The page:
## Thursday, October 23, 2008

### Fun with Sequences

We started the chapter on Sequences and Series in my calc II class last week. This is the chapter I have been looking forward to the most, even though, of course, all of the chapters are interesting. I decided to use one class period mostly talking about things that didn't matter for the class at all, because they are irresistibly fun.

I started with some limits of recursive sequences, which actually are (a small) part of the class. Things like
$\sqrt{2}$, $\sqrt{2\sqrt{2}}$, $\sqrt{2\sqrt{2\sqrt{2}}}$, $\ldots\rightarrow 2$

and
$a_1=1, a_{n+1}=1+1/a_n$

which converges to the golden ratio. I resisted talking too much about the golden ratio and the Fibonacci sequence, because I figured many students had probably already seen it, or could easily learn about it online (which I suggested they do). Of course, at that point, you might as well write out, without any simplifying, the first couple of terms in that sequence and start talking about continued fractions, which I did.

Then I jumped to the (unsolved) 3n+1 problem: Consider the piecewise rule that defines $a_{n+1}$ to be $a_n/2$ if $a_n$ is even, and $3a_n+1$ if $a_n$ is odd. Now given any starting number $a_1$, the question is: does the sequence starting at $a_1$ and following the piecewise rule always eventually end up at the cycle 1, 4, 2, 1, 4, 2, 1...? I really love stating these simple problems (simple to state, that is) for my class, and pointing out that they are unsolved. I've also already mentioned the problem of finding odd perfect numbers.

From there, it's probably time to draw some pictures. The Koch snowflake is a fun example to do. I only talked about how it has an infinite perimeter, and will return later to finding the area, once we've done a little more with series.

Once you're on fractals, it's hard to resist the Mandelbrot set. This one's a little harder to talk about in a calc II class, because it involves complex numbers. But you can still talk about taking a function $f$ and a starting value $a_1$, and considering the sequence $a_1, f(a_1), f(f(a_1)), f(f(f(a_1))),\ldots$. This sequence is what you consider to determine if a point is in the Mandelbrot set, using the function $f(z)=z^2+a_1$ (a different function for each point you consider). So I showed a couple printed out pictures of the set, and encouraged my students to go online and look for more pictures.

I regret, just a little, missing the Cantor set in my discussion. Perhaps another day.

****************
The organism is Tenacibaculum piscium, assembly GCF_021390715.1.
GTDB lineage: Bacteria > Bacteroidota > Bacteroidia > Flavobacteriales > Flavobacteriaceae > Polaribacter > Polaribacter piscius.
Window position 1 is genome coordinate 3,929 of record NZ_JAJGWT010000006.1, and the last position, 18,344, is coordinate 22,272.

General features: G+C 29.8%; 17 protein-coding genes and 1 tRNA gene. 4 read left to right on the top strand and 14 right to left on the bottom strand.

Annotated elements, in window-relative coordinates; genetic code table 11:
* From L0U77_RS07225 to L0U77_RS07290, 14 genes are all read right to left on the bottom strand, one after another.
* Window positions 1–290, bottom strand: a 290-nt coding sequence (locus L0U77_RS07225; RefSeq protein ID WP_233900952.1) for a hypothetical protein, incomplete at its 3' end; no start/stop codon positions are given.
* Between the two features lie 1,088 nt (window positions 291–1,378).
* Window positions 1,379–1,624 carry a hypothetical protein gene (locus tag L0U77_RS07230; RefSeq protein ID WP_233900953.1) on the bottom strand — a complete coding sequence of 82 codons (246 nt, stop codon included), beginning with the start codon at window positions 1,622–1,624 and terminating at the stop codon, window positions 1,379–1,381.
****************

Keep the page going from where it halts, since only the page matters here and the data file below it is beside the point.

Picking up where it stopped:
That's all I got to in class. Of course, there's still several weeks left in the semester, and lots of fun things that can be said with sequences and series. When we get to Taylor series, I'll probably tell them a little about my research, which is analogous to the series they'll be looking at. Since I'll be talking about my research, I'll also talk a bit about topology.

While I was wandering around wikipedia, looking for more fun things to talk about, I ran across the page on the ? function. I'd not heard of it before, but it looks pretty interesting. I should probably look at it some more sometime.

## Wednesday, October 8, 2008

### A Common Tangent

For what value of $a$ ($a>1$) does $a^x$ have a common tangent with its inverse, $\log_a x$?

Let $c$ be the $x$-coordinate of the point of tangency, so that the $y$-coordinate is $a^c$ and $\log_a c$. Setting these $y$-coordinates equal doesn't seem to get us anywhere.

So let's move to the tangent line. The derivative of $a^x$ is $a^x\cdot \ln a$, while the derivative of $\log_a x$ is $1/(x\cdot \ln a)$. Plugging in our common point, $x=c$, and setting the two slopes equal, we get $a^c\cdot \ln a=1/(c\cdot \ln a)$. Again, not obviously useful.

What gets me through this problem is thinking about it graphically. Since $a^x$ and $\log_a x$ are inverse functions, each is the mirror image of the other across the line $y=x$. This means that their common tangent line will, in fact, be that same line, $y=x$.

Therefore, the slope of the common tangent line will be 1. Our two ways to represent the slope are $a^c\cdot \ln a$ and $1/(c\cdot \ln a)$. Setting the second equal to 1 and solving for $c$, we get $c=1/(\ln a)$, which we could also write as $(\ln e)/(\ln a)=\log_a e$. The first way we represented the point of tangency was $(c,a^c)$, but since it is on the line $y=x$, this is also $(c,c)$, so $c=a^c$.

We're almost there. In $c=a^c$, replace the left-hand side with $1/(\ln a)$, from our slope calculations. On the right-hand side, replace $c$ with $\log_a e$. Then we get $1/(\ln a)=a^{\log_a e}=e$, so $1/e=\ln a$, and we see that $a=e^{(1/e)}$.

I'm not sure why I first asked this question. I was teaching calc 1 at the time, and probably looking for interesting homework problems. I seem to recall chickening out in assigning this as a problem. Perhaps some other semester. Either way, I thought it was cute.

Update 20081229: Apparently (according to the penguin dictionary of curious and interesting numbers) this value, $e^{(1/e)}$ is also the value of $x$ for which $x^{(1/x)}$ is a maximum. This isn't entirely correct, as the maximum occurs at $x=e$, and therefore $e^{(1/e)}$ is the maximum value. Wikipedia has a page.

## Friday, October 3, 2008

### Origami Numbers